The Craziest CEO In America
Fast Company|July/August 2015
The Craziest CEO In America
T-Mobile CEO John Legere is the profanity spewing shock jock of corporate America. Is this the future of leadership?
Danielle Sacks




Action-movie villains spit this kind of venom. Comedy writers hurl similarly foul tirades at one another. And as the sony email hack revealed, business executives can speak this way too. In private. 

But in the open, CEOs - particularly those running multibillion-dollar, publicly traded companies - present a soothing stream of bromides, buzzwords, and nonanswers. All except John Legere, the man responsible for those quotes. At a downtown Manhattan loft this past March, the club music thumps as a crowd of telecom analysts and press wait expectantly for the CEO of T-Mobile to spew his gutter talk. He does not disappoint. Legere, 57, takes the stage at “Un-carrier 9.0,” the latest in a series of T-Mobile news events, wearing a black leather jacket over a black T-shirt emblazoned with a hot pink T on the chest. On his feet: hot pink skater sneakers. With his wave of shoulder-length brown hair and mild paunch protruding from what was once an athletic physique, Legere looks like he might have been a member of Kiss rather than a lifelong telecom executive. Once he starts talking, he becomes the anthropomorphized embodiment of the tall can of Red Bull in his left hand.

He launches his opening salvo: “It’s safe to say that our friends in the cozy little duopoly have been shitting themselves more in the past two years than in history.” Legere is going straight at T-Mobile’s much larger competitors, AT&T and Verizon. “Dumb and dumber,” or “the pricks,” as Legere usually refers to them, watched T-Mobile win 8.3 million new customers last year alone. A smile oozes from his asymmetrical mouth. “Yes, that’s in the first minute that I swore,” he flirts with the crowd. He knows they’ll be tweeting his feistiest lines. In fact, he’s counting on it. “Those of you with the f-bomb pool will have to wait a little bit longer,” he quips. (If you had bet that he’d drop one within the first four minutes, you won.)

This performance—to announce new terms for T-Mobile’s business customers—would get most CEOs fired or sued, especially in the buttoned-up telecom industry. Legere, though, gets an ovation when he takes the stage and another when he’s done.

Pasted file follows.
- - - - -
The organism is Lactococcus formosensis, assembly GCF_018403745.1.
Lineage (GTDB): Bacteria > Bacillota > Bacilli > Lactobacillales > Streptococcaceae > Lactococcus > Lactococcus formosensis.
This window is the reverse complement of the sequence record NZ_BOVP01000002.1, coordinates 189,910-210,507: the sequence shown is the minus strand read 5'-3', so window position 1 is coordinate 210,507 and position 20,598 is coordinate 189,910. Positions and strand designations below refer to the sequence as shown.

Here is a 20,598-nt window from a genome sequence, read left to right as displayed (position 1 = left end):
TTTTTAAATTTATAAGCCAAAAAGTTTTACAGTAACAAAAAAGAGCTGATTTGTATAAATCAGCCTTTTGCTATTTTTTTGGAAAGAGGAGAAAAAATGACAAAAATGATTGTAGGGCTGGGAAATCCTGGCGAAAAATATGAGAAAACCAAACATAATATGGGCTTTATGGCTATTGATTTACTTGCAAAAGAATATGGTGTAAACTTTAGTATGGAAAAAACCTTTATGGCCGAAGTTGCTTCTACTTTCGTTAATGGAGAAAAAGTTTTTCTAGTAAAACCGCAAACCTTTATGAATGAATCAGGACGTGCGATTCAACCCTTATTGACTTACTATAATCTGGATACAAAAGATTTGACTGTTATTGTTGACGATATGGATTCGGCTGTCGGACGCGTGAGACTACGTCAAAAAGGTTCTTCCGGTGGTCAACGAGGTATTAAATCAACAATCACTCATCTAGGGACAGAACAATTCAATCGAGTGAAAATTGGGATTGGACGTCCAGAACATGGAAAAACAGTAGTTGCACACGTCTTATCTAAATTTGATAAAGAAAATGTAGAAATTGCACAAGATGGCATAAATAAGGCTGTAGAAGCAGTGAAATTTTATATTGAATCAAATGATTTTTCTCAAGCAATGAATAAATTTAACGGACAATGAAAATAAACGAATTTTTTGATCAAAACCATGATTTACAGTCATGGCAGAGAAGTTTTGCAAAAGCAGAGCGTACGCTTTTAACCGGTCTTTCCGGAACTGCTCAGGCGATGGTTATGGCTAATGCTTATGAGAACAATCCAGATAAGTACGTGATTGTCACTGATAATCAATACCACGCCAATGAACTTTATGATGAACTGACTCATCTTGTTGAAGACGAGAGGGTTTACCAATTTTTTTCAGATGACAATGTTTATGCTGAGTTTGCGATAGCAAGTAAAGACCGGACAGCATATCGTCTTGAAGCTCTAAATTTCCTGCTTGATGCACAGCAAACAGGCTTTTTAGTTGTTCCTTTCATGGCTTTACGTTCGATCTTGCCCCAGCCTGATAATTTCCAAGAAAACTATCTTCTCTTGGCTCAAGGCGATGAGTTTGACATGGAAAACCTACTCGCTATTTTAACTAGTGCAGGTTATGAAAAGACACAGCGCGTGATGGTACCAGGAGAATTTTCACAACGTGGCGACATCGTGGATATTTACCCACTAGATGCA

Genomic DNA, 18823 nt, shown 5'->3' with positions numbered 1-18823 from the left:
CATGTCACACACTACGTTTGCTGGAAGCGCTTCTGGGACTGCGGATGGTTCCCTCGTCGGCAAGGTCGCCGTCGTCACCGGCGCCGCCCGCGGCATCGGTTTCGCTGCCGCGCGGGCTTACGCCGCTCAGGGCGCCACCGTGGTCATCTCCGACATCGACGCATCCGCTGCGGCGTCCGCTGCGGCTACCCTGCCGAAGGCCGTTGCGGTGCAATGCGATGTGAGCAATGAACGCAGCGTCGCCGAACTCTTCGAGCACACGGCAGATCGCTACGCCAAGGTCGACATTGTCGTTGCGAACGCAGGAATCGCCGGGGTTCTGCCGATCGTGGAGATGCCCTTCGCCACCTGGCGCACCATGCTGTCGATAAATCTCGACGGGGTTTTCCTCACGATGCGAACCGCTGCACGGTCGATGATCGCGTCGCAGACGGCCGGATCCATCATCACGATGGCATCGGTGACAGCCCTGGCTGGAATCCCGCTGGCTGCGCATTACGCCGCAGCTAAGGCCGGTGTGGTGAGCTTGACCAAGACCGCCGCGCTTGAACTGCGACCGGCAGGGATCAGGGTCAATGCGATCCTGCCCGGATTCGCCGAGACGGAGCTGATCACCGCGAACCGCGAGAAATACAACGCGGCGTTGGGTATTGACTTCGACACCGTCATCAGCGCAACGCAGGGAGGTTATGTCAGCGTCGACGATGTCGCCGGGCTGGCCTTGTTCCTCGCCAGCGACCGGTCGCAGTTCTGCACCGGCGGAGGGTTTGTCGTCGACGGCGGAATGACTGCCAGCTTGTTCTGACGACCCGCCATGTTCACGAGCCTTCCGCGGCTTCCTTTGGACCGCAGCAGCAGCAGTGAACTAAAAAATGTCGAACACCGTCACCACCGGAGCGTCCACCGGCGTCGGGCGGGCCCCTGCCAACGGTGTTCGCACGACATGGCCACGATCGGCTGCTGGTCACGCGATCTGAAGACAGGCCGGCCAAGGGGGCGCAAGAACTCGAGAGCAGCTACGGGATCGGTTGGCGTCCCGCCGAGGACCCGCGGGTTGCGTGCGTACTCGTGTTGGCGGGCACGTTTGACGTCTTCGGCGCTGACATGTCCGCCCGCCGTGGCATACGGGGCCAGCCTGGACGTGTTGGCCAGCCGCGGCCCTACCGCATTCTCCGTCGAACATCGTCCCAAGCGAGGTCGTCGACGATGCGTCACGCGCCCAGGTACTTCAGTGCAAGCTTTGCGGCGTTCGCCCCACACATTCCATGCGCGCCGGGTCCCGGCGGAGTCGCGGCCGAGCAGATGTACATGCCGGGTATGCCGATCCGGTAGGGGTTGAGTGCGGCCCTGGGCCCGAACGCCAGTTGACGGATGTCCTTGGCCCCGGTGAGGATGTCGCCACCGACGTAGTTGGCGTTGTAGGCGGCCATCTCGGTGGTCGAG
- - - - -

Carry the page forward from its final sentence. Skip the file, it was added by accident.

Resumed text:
Amid the applause, questions hover: Who the @#$% is John Legere? Why is he presenting himself as an amalgam of faith healer, social media stuntman, professional trash-talker, and drunken boardwalk pitchman? Is he a marketing genius? A bullshit artist? Or both? He has certainly anointed himself the Dr. House of telecom, jamming a syringe full of adrenaline into the heart of the wireless business. As one industry journalist, Dan O’Shea, tells me, “This guy is being treated like he just popped out of a spaceship from nowhere, but everybody has a history.”

Perhaps the most important question is, Why have Legere’s antics worked? Since he first recast T-Mobile as the underdog anti-carrier in the spring of 2013, it has come back from near death. In addition to customer growth, revenues increased 13% year over year in the first quarter of 2015 (though the company continues to lose money), and it is now on par with the incumbent No. 3, Sprint. Virtually every time T-Mobile unleashes a new “un-carrier” move—abolishing contracts and international roaming fees; giving away streaming music; handing out unlimited upgrades for new iPhones; offering to pay off customers’ AT&T contracts if they switch—“the pricks” do their best to match it. Legere is singlehandedly dragging the industry into a new era. Even Verizon’s acquisition of AOL can be seen, in part, as a reaction to T-Mobile’s rising profile.